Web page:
What causes Sotos syndrome?

Sotos syndrome (cerebral gigantism) is a rare genetic disorder caused by mutation in the NSD1 gene on chromosome 5. It is characterized by excessive physical growth during the first few years of life.


Is Sotos syndrome autism?

People with Sotos syndrome often have intellectual disability, and most also have behavioral problems. Frequent behavioral issues include autism spectrum disorder, attention-deficit/hyperactivity disorder (ADHD), phobias, obsessions and compulsions, tantrums, and impulsive behaviors.

Can Sotos syndrome be detected before birth?

However, brain abnormalities in Sotos syndrome are nonspecific (Tatton-Brown et al., 2005) and many fetuses with Sotos syndrome will not be large for gestational age at the time of level II sonographic examination (16–20 weeks), making it very difficult to diagnose this condition prenatally.


Can people with Sotos syndrome have kids?

While less likely to occur, children can inherit the condition if one parent carries the mutated gene and passes it to their child (autosomal dominant); if a parent has Sotos syndrome, any child born to them will have a 50% chance of inheriting it.

Is Sotos syndrome a learning disability?

Disease at a Glance

Sotos syndrome is a condition characterized mainly by distinctive facial features; overgrowth in childhood; and learning disabilities or delayed development.


Sotos Syndrome - A Journey From Diagnosis Through Life



Can people with Sotos syndrome live a normal life?

Sotos syndrome is not a life-threatening disorder and patients may have a normal life expectancy. The initial abnormalities of Sotos syndrome usually resolve as the growth rate becomes normal after the first few years of life.

Is Sotos syndrome neurological?

Sotos syndrome is a genetic disorder, described in 1964, characterized by excessive growth before and after birth, a large, elongated (dolichocephalic) head, distinctive facial configuration, and a non-progressive neurological disorder with intellectual disability.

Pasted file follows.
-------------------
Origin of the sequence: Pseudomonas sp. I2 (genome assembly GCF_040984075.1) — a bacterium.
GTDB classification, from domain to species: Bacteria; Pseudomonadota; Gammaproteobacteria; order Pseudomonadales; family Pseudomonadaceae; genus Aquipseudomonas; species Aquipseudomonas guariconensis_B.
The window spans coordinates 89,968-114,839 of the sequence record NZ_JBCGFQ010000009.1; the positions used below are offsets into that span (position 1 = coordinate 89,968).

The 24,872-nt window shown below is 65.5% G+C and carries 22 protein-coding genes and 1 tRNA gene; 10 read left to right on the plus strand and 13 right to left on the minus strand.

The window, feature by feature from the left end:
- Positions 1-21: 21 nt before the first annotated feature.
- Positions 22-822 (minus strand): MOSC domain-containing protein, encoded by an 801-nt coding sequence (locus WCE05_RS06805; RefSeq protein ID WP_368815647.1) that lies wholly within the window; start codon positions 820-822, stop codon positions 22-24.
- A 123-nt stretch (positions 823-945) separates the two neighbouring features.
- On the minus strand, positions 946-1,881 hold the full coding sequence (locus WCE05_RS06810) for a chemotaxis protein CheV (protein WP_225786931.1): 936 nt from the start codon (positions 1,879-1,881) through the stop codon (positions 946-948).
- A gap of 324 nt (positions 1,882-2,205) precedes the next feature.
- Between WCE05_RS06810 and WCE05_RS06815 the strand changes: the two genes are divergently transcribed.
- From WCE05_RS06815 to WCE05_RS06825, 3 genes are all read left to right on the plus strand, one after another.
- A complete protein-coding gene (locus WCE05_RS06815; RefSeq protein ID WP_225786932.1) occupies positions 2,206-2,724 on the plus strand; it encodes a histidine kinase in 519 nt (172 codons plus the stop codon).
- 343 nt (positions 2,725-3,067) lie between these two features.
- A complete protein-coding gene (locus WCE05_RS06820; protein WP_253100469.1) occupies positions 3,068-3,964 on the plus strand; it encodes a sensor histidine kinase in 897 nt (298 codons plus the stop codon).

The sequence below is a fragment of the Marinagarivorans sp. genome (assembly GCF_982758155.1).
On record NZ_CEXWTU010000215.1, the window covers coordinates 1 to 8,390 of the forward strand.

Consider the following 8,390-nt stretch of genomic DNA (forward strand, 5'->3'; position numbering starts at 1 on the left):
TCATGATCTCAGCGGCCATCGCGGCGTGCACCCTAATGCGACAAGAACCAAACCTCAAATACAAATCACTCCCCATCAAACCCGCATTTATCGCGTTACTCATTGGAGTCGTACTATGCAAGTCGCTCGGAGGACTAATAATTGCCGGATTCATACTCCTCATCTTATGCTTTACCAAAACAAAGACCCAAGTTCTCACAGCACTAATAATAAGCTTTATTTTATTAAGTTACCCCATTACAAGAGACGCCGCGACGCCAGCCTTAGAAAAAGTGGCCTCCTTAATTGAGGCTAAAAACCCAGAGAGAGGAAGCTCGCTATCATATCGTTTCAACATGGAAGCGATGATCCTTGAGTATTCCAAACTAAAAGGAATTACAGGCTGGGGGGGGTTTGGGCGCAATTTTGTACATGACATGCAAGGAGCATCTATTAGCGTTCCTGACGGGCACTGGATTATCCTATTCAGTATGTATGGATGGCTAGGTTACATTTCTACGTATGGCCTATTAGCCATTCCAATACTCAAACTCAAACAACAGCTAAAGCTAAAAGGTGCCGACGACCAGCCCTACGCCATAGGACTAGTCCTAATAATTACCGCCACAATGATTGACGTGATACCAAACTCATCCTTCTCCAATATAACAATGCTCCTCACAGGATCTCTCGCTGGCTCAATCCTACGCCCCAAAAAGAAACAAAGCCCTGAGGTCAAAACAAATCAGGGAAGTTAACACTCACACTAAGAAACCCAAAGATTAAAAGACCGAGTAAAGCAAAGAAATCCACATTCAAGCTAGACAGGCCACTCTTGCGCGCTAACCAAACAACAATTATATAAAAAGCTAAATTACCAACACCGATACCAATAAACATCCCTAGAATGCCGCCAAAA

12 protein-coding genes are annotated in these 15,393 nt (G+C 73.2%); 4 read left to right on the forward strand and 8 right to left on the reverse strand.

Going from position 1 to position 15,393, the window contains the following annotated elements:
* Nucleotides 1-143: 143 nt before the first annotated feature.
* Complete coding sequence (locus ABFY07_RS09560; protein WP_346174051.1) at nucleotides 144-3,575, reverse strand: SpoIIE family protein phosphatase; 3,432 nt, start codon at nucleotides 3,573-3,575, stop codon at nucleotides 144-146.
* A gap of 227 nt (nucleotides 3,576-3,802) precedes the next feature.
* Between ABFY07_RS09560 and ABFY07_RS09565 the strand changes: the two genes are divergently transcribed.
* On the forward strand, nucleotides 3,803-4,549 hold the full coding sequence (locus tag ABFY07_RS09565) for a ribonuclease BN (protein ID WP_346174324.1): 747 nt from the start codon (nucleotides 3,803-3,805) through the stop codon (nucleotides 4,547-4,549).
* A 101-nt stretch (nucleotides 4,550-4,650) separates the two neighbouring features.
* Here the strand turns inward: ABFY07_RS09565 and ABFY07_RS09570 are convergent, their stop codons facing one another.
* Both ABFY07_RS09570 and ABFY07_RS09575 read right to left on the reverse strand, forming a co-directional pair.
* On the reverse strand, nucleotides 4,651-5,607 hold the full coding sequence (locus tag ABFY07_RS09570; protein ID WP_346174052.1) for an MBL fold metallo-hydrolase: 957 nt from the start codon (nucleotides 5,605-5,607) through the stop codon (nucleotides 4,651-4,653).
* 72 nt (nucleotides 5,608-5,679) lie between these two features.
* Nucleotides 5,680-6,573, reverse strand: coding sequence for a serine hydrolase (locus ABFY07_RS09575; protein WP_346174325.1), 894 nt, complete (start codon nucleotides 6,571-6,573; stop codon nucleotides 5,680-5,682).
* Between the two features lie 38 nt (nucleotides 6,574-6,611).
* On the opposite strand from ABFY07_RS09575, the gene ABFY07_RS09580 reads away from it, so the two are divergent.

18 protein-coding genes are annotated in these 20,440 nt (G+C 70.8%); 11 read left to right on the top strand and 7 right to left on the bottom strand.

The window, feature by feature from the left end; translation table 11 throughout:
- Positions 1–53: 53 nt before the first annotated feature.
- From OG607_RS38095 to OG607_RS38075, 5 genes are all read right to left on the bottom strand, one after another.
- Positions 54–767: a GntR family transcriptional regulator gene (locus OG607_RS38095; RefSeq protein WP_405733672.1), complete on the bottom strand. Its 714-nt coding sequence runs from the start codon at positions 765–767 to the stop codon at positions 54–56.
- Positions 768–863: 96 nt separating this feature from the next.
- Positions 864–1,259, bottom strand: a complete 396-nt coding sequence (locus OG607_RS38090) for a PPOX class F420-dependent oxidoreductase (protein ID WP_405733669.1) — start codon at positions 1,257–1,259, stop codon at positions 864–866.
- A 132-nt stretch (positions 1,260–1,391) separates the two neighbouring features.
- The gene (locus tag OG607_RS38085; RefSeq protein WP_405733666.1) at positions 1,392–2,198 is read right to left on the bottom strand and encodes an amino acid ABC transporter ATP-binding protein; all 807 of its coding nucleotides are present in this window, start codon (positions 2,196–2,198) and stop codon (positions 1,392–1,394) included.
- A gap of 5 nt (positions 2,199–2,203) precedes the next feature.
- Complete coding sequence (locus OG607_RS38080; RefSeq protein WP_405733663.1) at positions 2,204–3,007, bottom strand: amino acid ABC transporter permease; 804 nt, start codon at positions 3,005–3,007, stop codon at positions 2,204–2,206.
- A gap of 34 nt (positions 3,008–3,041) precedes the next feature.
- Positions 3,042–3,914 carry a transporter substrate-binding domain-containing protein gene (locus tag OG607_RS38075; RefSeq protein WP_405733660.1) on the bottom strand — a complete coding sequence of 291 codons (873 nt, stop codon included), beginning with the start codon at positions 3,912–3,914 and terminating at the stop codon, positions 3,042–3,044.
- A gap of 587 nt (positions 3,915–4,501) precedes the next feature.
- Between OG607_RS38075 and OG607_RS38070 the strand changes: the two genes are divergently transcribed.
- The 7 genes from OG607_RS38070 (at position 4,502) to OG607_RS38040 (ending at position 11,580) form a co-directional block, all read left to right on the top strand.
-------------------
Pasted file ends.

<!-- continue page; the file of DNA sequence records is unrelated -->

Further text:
What is reverse Sotos syndrome?

Sotos syndrome is a disorder of childhood overgrowth caused by NSD1 deletions. Duplications involving NSD1 cause a 'reverse Sotos syndrome' phenotype characterised by short stature and microcephaly. The contrasting phenotypes of NSD1 deletions and duplications suggest a dose effect.


What are Soto seizures?

The seizure phenotype in Sotos syndrome most commonly involves staring spells, afebrile tonic‐clonic seizures or febrile convulsions; however, other seizure types may occur. Seizures are typically well‐controlled with medication, but drug‐resistant epilepsy occurs in a minority.

Who discovered Sotos syndrome?

Sotos syndrome was first described in 1964 by Juan Sotos and the major diagnostic criteria of a distinctive facial appearance, childhood overgrowth and learning disability were established in 1994 by Cole and Hughes. In 2002, cloning of the breakpoints of a de novo t(5;8)(q35;q24.

What causes fetal overgrowth?

Fetal macrosomia is more likely to be a result of maternal diabetes, obesity or weight gain during pregnancy than other causes. If these risk factors aren't present and fetal macrosomia is suspected, it's possible that your baby might have a rare medical condition that affects fetal growth.


Can a person with Down syndrome be tall?

Body: Babies with DS usually start out at average weight and length. As they grow individuals with DS often fall behind their typical peers. Adult males have an average height of 5 feet 2 inches and women reach about 41/2 feet.

Can you test for muscular dystrophy before birth?